3. Be more independent. Lastly, this week’s Time magazine provides more evidence that we’re becoming overly dependent on technology and losing our ability to contextualize information. According to Annie Murphy Paul in the article “Your Head Is in the Cloud”

      Research conducted by Betsy Sparrow, an assistant professor of psychology at Columbia University, and published last year in the journal Science has identified three new realities about how we process information in the Internet age. First, her experiments showed that when we don’t know the answer to a question, we now think about where we can find the nearest Web connection instead of the subject of the question itself. . . . A second revelation: when we expect to be able to find information again later on, we don’t remember it as well as when we think it might become unavailable. . . . The researchers’ final observation: the expectation that we’ll be able to locate information down the line leads us to form a memory not of the fact itself but of where we’ll be able to find it.”

      Scary stuff. You can’t have an intelligent conversation if you have to look something up on your computer every 20 seconds. We must use technology with restraint, both in school and in our post-graduate lives.


Give yourself the gift of great grades.  Order your copy of The Secrets of Top Students today!

Education Update

1) There’s an interesting article about the 10 most educated countries in the world. The U.S. did better than I expected. China isn’t on this list, which is evidently a sign that even though privileged Chinese students have been beating American students in science and math, the country as a whole has a long way to go.

Here are the top 10, with postsecondary education rates:
1. Canada
Pct. population with postsecondary education: 50%

2. Israel
Pct. population with postsecondary education: 45%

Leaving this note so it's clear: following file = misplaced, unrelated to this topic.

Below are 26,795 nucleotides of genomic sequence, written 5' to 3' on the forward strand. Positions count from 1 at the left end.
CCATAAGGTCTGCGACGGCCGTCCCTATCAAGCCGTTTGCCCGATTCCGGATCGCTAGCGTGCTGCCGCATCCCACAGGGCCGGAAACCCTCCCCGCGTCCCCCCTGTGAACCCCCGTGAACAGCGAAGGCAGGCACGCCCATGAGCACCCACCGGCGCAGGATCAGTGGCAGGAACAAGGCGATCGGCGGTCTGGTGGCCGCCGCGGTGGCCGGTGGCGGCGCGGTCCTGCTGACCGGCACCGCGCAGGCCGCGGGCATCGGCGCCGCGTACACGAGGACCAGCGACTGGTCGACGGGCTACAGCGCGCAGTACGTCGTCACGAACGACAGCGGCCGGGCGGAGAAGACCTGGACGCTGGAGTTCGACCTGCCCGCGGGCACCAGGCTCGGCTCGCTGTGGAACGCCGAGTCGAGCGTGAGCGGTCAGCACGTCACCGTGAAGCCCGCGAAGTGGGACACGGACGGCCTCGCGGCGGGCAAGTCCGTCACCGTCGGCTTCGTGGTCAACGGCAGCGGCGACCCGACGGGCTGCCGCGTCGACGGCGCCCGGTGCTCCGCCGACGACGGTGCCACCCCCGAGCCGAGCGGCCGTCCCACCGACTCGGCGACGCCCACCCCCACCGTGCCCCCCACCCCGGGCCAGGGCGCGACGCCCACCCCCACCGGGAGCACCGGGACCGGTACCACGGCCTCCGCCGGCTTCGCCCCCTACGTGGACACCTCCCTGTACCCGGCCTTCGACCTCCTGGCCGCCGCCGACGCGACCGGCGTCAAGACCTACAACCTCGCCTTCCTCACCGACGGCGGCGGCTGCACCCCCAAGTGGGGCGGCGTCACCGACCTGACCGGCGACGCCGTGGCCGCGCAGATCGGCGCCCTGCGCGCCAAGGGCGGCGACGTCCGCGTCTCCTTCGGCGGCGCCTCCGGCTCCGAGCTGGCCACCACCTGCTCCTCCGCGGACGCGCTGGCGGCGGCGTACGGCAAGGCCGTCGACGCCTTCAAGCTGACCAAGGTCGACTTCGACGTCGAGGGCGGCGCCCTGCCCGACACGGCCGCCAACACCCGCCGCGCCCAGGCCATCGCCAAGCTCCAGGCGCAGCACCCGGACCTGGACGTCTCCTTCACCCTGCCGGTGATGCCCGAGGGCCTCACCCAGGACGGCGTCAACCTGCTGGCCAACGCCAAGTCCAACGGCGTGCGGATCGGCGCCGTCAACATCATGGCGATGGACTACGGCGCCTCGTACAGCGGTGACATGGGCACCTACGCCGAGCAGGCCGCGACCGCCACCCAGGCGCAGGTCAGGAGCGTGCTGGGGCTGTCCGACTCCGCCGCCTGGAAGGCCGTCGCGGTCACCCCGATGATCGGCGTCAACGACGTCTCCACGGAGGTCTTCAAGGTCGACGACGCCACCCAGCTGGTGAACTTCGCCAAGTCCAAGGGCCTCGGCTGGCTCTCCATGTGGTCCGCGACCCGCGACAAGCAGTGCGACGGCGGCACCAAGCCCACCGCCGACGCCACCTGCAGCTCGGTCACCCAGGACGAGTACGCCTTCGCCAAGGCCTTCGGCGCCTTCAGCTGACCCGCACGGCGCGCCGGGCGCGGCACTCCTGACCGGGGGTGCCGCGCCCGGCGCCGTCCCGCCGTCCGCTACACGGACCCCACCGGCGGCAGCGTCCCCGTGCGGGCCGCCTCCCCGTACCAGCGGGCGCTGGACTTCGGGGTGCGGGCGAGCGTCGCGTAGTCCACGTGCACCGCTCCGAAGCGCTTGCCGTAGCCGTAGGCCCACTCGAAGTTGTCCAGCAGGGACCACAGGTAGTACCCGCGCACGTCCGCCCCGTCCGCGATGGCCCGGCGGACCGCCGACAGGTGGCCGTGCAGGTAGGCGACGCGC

3. Japan
Pct. population with postsecondary education: 44%

4. United States
Pct. population with postsecondary education: 41%

5. New Zealand
Pct. population with postsecondary education: 40%

6. South Korea
Pct. population with postsecondary education: 39%

7. Norway
Pct. population with postsecondary education: 37%

8. United Kingdom
Pct. population with postsecondary education: 37%

9. Australia
Pct. population with postsecondary education: 37%

10. Finland
Pct. population with postsecondary education: 37%

2) Technology in the classroom.
There’s a good infographic about how professors are using social media:
Key stat: 80% of faculty use social media for some aspect of a course they are teaching.
Reading professors like an open facebook, or how teachers use social media
Courtesy of: Schools.com
And here’s an infographic on how 100% of colleges and universities are using it:
Pros and Cons of Social Media in Education

On a related note, Education Secretary Arne Duncan and Federal Communications Commission Chairman Julius Genachowski have been promoting digital textbooks. I’m not about to join the debate on this divisive issue, but here are some thought-provoking articles:
The Promise of Education Technology (It’s Not Just About Lighter Backpacks), by Joel Klein
Who really benefits from putting high-tech gadgets in classrooms?, by Michael Hiltzik


Give yourself the gift of great grades.  Order your copy of The Secrets of Top Students today!